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Golden Dwarf Moray Eel Care | Gymnothorax melatremus

If you think moray eels, you’re probably thinking of big fish for even bigger aquariums. But did you know there’s one exception? The golden dwarf moray eel, a species that’s still relatively rare in the hobby, reaches a maximum of only around 12”, although that still doesn’t mean it’s a fish for everyone.

Keep reading for everything you need to know about golden dwarf moray eel care!

Name (Common, Scientific)Golden dwarf moray eel, dwarf moray eel, puhi, blackspot moray, dirty yellow moray, pencil moray, Gymnothorax melatremus
Minimum tank size55 gallons
Minimum group size1
Temperature72-78 °F
Difficulty levelIntermediate-expert

Golden dwarf moray eel description & natural habitat


Although some sources state that this species won’t grow larger than 10”, aquarists report their golden dwarf morays actually maxing out at about 12”. Still very small for a moray eel! After all, with a maximum size of 2 ft, the banana eel is considered a small species. At 5 ft, zebra eels are pretty average.

Despite its size, this fish is still very much a moray. You’ll know it when you see one sticking its head out of its lair with its mouth open, just like its larger cousins.

The species ranges from pale to deep yellow in color, with some sporting brown spots along the side of the body. The eyes are pale blue and characterized by striking, vertical pupils, almost like a cat. Because they’re mostly nocturnal, don’t expect to see yours about much during the day.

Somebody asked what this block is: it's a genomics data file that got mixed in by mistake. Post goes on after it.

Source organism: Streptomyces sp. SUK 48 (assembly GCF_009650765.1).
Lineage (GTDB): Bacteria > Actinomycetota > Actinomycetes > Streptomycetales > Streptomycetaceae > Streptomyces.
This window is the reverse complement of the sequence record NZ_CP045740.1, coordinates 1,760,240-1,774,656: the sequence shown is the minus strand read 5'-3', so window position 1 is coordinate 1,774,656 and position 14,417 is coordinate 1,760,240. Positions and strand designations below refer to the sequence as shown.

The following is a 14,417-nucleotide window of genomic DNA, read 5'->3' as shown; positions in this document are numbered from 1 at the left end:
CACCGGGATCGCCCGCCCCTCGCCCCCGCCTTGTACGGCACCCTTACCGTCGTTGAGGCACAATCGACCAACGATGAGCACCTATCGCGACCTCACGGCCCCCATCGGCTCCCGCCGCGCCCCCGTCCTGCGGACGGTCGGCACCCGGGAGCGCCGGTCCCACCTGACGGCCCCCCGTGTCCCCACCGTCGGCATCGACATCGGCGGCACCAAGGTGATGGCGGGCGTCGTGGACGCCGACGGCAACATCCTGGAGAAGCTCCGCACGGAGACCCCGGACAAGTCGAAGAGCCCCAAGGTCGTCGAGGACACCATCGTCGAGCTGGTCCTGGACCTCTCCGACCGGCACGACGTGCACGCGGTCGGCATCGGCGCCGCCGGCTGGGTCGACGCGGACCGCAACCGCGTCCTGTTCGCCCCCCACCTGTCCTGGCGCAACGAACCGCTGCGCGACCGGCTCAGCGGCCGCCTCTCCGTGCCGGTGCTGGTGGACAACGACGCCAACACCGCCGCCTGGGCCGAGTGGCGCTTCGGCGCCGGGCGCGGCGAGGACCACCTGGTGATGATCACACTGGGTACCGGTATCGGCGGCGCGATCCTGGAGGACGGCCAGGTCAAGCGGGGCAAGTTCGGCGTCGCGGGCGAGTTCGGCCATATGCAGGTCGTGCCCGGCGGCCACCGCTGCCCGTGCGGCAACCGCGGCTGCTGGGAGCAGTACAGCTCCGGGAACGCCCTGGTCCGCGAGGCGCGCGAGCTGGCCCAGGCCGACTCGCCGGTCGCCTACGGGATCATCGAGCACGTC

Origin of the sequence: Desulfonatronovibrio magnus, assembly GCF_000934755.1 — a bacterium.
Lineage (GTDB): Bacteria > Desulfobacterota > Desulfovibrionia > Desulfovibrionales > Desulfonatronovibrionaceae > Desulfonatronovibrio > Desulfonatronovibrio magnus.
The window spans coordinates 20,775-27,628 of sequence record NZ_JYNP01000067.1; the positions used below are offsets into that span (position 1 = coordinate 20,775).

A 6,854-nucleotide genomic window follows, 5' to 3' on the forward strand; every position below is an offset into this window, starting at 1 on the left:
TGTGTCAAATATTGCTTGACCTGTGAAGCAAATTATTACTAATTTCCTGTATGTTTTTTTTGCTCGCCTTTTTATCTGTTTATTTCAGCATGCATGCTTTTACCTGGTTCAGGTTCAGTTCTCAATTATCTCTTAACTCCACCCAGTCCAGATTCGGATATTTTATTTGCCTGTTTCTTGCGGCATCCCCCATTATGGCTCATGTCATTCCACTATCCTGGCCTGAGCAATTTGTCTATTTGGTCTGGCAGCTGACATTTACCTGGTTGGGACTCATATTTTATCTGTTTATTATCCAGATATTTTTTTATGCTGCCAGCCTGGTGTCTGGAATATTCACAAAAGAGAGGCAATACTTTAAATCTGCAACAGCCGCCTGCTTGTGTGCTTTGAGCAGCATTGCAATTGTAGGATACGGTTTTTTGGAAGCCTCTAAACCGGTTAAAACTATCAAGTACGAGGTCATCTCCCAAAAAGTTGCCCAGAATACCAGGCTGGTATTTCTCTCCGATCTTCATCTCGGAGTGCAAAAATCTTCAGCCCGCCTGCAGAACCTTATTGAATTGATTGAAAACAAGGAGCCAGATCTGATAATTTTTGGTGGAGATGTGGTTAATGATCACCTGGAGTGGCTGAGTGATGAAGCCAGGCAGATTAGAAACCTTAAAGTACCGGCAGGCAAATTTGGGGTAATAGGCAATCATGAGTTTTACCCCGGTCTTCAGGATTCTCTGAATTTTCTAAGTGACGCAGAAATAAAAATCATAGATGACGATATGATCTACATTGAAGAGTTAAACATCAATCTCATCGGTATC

Natural habitat

The golden dwarf moray eel is naturally found in the Indo-Pacific, where it has a pretty wide range. It can be found all the way from eastern Africa to the Pitcairn Islands, and as far north as Japan. The species is apparently particularly frequently seen in Hawaii, and can easily be spotted here while diving. It’s usually solitary.

As it’s a reef species, the golden moray eel is usually found in waters that are under 200 ft deep, usually even shallower. It inhabits crevices and overhangs, sometimes sharing them with cleaner shrimp and appearing to defend the lair in return for cleaning services.

The IUCN lists Gymnothorax melatremus as a species of Least Concern, noting it’s common throughout much of its natural range.

Golden dwarf moray eel in aquarium

Golden dwarf moray eel aquarium

Although the golden dwarf moray eel stays small, it’s generally not recommended to try to keep one in a very small aquarium. 55 gallons or up is a better idea, as these guys are messy eaters that can be too much of a strain on the system in smaller set-ups. You should also use a strong filter to help deal with the moray’s high bioload, as well as a protein skimmer.

Provide plenty of hiding places for a happy moray: live rock works fine, but if you don’t have any on hand, standard PVC pipes are also great. A sandy substrate will probably be appreciated.

Tip: Although all moray eels (and many other marine fish species) are known for their escape artistry, golden dwarf moray eels appear to take the concept to the extreme. If you don’t want to lose yours, make absolutely sure even the tiniest holes in the tank hood are covered.

Golden dwarf moray eel compatibility